Psychiatric symptoms screening among patients suffering from COVID-19 infection attending Kasr-Al-Ainy outpatient clinic: A cross sectional study

Document Type : Original Article


1 Endemic Medicine and Hepatogastroenterology department, Faculty of Medicine, Cairo University, Egypt

2 Internal Medicine Department, Rheumatology and Clinical Immunology Unit, Faculty of Medicine, Cairo University, Cairo, Egypt

3 Pulmonary Medicine department, Faculty of Medicine, Cairo University, Egypt.

4 Psychiatry department, Faculty of medicine, Cairo University, Egypt

5 Public health and Community Medicine department, faculty of medicine, Cairo University, Egypt.

6 Clinical and Chemical Pathology department, Faculty of Medicine, Cairo University,Egypt.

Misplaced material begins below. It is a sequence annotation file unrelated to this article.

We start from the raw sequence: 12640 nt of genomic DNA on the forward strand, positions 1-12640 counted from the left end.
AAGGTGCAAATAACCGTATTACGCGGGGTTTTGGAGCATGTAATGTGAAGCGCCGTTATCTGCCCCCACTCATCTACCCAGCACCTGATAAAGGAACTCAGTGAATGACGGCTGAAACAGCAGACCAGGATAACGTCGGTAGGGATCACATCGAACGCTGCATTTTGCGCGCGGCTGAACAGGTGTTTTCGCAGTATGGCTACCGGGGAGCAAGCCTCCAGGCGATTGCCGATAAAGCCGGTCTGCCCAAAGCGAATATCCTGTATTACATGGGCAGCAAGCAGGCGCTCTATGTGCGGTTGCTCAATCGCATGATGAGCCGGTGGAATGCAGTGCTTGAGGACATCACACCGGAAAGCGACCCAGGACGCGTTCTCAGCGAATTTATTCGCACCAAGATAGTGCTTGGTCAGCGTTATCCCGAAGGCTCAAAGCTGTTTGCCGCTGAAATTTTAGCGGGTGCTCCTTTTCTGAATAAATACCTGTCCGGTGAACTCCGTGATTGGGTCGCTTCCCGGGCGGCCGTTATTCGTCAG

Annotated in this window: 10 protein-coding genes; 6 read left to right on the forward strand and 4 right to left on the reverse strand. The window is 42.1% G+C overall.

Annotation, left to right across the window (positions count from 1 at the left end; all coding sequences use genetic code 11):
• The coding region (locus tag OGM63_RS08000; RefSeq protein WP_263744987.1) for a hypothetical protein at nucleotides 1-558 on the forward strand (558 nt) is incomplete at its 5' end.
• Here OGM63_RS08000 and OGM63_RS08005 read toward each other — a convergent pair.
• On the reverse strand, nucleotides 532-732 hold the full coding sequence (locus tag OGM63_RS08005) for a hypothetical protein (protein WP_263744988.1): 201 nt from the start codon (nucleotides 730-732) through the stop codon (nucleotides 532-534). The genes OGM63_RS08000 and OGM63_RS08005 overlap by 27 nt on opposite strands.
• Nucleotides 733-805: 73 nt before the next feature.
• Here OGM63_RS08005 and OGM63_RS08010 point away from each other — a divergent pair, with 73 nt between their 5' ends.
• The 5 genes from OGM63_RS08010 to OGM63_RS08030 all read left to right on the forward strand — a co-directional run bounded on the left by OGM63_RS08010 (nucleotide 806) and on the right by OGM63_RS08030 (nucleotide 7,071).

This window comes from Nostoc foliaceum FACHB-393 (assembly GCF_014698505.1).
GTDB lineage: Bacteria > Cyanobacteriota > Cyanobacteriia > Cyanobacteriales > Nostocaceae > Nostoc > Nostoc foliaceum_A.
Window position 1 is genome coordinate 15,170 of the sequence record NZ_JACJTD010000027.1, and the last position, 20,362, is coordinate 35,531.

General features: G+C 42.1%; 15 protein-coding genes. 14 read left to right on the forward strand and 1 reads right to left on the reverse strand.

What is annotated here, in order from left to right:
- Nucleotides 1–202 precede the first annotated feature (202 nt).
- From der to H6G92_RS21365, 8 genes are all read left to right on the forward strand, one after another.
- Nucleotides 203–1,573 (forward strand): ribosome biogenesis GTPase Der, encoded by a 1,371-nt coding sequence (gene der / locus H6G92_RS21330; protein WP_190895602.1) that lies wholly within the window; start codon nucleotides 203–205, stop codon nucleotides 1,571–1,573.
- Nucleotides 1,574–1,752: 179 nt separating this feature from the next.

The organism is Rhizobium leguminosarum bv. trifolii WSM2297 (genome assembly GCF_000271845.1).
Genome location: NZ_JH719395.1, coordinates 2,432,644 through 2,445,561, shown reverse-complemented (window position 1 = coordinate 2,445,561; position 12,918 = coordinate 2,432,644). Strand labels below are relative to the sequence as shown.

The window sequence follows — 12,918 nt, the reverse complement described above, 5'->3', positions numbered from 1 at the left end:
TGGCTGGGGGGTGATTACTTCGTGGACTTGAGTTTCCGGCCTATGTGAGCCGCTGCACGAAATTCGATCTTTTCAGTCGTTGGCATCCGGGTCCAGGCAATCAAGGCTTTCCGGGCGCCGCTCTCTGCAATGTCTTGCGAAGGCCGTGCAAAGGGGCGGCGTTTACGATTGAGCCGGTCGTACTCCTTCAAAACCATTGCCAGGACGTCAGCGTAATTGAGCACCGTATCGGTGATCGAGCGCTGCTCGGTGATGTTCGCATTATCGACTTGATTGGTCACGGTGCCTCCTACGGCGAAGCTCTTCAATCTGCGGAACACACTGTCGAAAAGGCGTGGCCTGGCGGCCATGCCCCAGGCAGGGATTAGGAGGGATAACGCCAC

Background: COVID-19 has a serious impact on mental well-being. The rapid spread of the pandemic, effects of quarantine or isolation, financial and physical burden of the disease caused a general state of anxiety, stress, and depression. This study aimed to screen for anxiety, stress, depression, and insomnia among patients suffering from mild or moderate COVID-19. Methods: This observational cross-sectional analytical study was conducted on 203 COVID-19 patients who attended the COVID-19 outpatient clinic in Kasr Al-Ainy hospital, Egypt, in a time frame from July 2020 to February 2021. They were subjected to: full history, examination, imaging and Psychometric tools. Results: Majority of the included patients (203) were 30 years of age and less (27.6 %). Most of the patients had extremely severe depression, anxiety and stress (65%, 77.8% & 48.3% respectively), while insomnia was moderate to severe in 36 % of the sample. Myalgia was the most common complaint among all patients. Anxiety, stress and depression were positively correlated with insomnia severity index score (P= 0.014), statistically negative correlation was found between chronic illness and history of chest disease with insomnia severity index (p=0.038). Conclusion: Depression, anxiety and stress were remarkably high among our patients, while insomnia was moderate to severe in 36 % of the sample.


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